Traveling Ted is a blog that takes readers along on my adventures hiking, canoeing, skiing, and international backpacking. Many blogs focus on one aspect of backpacking, but I tackle both the outdoor adventure side and international exploration as well.

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The next morning one of the other students told me that the walk through the jungle had to be canceled.  At first I was not sure why until I saw Kak, whose face was as green as his t-shirt.  It was canceled due to excessive celebration.

I said goodbye to my new friends and bowed and said thank you in Thai, they bowed back and clasped their hands together. Adjacent to the camp they had a little cafeteria place that served some really good food. I got some coffee and sat and thought about how great the evening was last night. I was so happy that I had this experience.

Read part I

Read part II

I walked over to the visitor’s center, and I booked a campsite for the night for .50 cents and a guide for a 4km hike for $8.00.  My guide’s name was Chiawet. He was dressed in fatigues with insignia from the park on it. He did not speak much English, but we were able to communicate. This guy had eyes like a hawk. He saw birds and animals way before I did.

Chiawet – my guide for the day

We came across some elephant dung and Chiawet picked at it with a stick and then declared that it came from this morning. Right there was worth the four dollar admission price. One does not get the opportunity to have a guide in a Southeast Asian jungle pick at elephant dung everyday and then add commentary about the whereabouts of the source of said dung.

The highlight was just being in the jungle.  The trees were incredible.  One tree had a root system the like I had never seen before.  The roots were as tall as me and snaked outward twenty feet from the tree.  I was expecting giant spiders, scorpions, and snakes, but the jungle was not as scary as I anticipated.  After a couple of minutes I felt completely comfortable and felt just like I would taking a hike in the Appalachian Mountains back at home.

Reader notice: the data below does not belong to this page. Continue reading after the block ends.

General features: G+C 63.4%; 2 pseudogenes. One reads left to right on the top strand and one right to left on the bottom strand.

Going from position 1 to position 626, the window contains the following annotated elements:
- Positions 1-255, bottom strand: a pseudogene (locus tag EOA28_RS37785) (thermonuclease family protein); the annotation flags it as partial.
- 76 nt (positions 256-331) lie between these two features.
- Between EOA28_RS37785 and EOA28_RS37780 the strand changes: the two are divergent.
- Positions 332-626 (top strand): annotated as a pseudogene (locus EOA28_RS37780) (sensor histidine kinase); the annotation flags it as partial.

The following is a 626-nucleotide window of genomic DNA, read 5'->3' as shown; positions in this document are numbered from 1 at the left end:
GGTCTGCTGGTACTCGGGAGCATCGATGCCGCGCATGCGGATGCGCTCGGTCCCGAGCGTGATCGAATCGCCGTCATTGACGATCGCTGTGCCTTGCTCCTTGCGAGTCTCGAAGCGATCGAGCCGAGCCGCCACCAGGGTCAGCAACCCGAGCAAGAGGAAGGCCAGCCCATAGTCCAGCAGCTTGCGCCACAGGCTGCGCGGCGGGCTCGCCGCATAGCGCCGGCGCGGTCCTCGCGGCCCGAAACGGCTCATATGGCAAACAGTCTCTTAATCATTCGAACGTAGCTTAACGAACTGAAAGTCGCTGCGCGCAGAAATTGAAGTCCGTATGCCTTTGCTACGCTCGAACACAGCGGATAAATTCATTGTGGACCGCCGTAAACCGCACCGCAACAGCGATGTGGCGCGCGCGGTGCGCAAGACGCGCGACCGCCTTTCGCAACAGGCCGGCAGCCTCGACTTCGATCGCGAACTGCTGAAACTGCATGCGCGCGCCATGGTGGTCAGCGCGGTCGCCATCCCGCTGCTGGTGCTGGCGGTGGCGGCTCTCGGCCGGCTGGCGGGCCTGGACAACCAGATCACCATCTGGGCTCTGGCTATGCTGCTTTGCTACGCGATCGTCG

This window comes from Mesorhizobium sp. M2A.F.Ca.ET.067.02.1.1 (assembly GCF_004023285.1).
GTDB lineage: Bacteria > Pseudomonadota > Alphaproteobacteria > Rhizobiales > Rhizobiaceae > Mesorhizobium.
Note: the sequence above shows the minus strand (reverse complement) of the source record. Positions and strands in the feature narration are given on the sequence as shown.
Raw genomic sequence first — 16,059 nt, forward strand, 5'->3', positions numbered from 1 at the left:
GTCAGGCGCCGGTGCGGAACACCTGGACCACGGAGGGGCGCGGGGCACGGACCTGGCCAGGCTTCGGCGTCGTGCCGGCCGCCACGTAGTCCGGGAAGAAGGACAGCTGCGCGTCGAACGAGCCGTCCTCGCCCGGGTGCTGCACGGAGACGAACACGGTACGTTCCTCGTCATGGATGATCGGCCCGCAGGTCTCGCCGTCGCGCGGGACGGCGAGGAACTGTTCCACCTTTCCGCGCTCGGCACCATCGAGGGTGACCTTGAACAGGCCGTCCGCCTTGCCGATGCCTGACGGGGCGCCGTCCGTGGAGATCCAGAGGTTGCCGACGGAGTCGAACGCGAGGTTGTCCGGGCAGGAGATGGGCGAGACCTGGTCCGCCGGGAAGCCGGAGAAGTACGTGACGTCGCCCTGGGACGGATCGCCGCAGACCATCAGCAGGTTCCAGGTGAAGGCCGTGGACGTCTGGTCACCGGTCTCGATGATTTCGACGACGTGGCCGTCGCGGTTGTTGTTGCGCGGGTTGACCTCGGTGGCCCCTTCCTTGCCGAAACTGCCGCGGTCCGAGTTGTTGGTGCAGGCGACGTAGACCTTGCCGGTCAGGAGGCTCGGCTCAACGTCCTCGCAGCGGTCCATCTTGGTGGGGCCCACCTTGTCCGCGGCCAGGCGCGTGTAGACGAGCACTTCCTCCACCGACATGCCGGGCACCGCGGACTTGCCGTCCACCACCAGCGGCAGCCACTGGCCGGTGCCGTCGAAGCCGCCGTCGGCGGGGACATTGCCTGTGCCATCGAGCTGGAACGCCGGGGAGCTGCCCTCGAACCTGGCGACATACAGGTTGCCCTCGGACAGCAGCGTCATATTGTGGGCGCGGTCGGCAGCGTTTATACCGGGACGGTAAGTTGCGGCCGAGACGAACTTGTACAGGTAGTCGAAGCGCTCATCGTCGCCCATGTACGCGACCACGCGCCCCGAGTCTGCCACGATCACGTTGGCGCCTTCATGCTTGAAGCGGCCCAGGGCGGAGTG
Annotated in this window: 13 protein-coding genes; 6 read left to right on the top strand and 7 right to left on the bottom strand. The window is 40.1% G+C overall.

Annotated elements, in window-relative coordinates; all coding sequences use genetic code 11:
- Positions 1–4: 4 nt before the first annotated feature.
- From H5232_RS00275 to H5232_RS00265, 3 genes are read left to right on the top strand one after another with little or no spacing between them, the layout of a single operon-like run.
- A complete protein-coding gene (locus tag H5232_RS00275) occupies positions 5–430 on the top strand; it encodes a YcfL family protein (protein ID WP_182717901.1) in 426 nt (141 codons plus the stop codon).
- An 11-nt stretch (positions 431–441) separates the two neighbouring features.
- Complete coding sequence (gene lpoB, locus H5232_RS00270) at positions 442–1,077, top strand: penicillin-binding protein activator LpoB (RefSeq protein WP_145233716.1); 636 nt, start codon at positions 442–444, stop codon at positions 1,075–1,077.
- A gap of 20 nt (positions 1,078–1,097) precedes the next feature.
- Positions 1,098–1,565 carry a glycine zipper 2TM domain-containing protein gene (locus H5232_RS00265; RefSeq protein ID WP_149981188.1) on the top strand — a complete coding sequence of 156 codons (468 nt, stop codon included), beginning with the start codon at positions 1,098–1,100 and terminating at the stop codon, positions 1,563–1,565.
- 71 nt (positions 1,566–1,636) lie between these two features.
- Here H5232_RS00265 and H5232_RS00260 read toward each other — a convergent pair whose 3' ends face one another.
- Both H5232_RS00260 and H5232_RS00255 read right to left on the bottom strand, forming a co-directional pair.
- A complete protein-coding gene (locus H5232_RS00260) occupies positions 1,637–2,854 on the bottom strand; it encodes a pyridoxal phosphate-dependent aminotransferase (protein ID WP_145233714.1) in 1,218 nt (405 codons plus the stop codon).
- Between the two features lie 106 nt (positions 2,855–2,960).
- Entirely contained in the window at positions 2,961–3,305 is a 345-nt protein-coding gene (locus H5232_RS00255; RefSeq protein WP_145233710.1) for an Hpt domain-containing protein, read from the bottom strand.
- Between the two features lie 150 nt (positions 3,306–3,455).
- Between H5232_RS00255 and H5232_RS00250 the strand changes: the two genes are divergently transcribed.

Dwarfed by the tree and its roots

Towards the end of the trail we came to a salt lick where we saw the elephants the night before. There were bones and elephant dung all over the place. Most of the big exciting animals do not come out in the day as it is too hot, but it was evident that the predators are very active here at night.

Remains from a tiger kill possibly

We headed toward the end of the trail and all of a sudden I heard a squawk and looked to my left and this huge pterodactyl like looking bird came flying over head. It had a large crested hornbill and looked a bit like Toucan Sam. I learned that it was called a hornbill and there are four varieties that live in the park.

Hornbill in flight

As soon as the bird passed we shortly came upon three Thai people taking pictures with these huge cameras.  They set up this enormous telescopic lens right in front of me and beckoned me to look through it. I did, but it was pointed to the sky. They told me to focus it, but I told them I could not see anything.

I thought maybe they were inviting me to see the hornbill because it flew in the general direction of where they readjusted the camera. While I looked through their camera the Thais were taking pictures of me. They then came over and said thank you very much and left. They just wanted a picture of a farang using their camera.

Small pond near the salt lick

On the way back we saw movement in a tree and Chiawet pointed to a giant black squirrel. It was three to four times the size of our largest squirrel, with a big bushy tail. We also saw an impressive looking hawk at the top of a tree. It had this cool looking plume on top of its head.

Giant black squirrel

After the hike one of the park rangers drove me to the campsite.  On the way there we saw tons of hornbills and also a 6 foot monitor lizard.  Angh, the ranger, informed me that once I set up camp this road would be a good place to walk around dusk to see some great wildlife.

Stay tuned,


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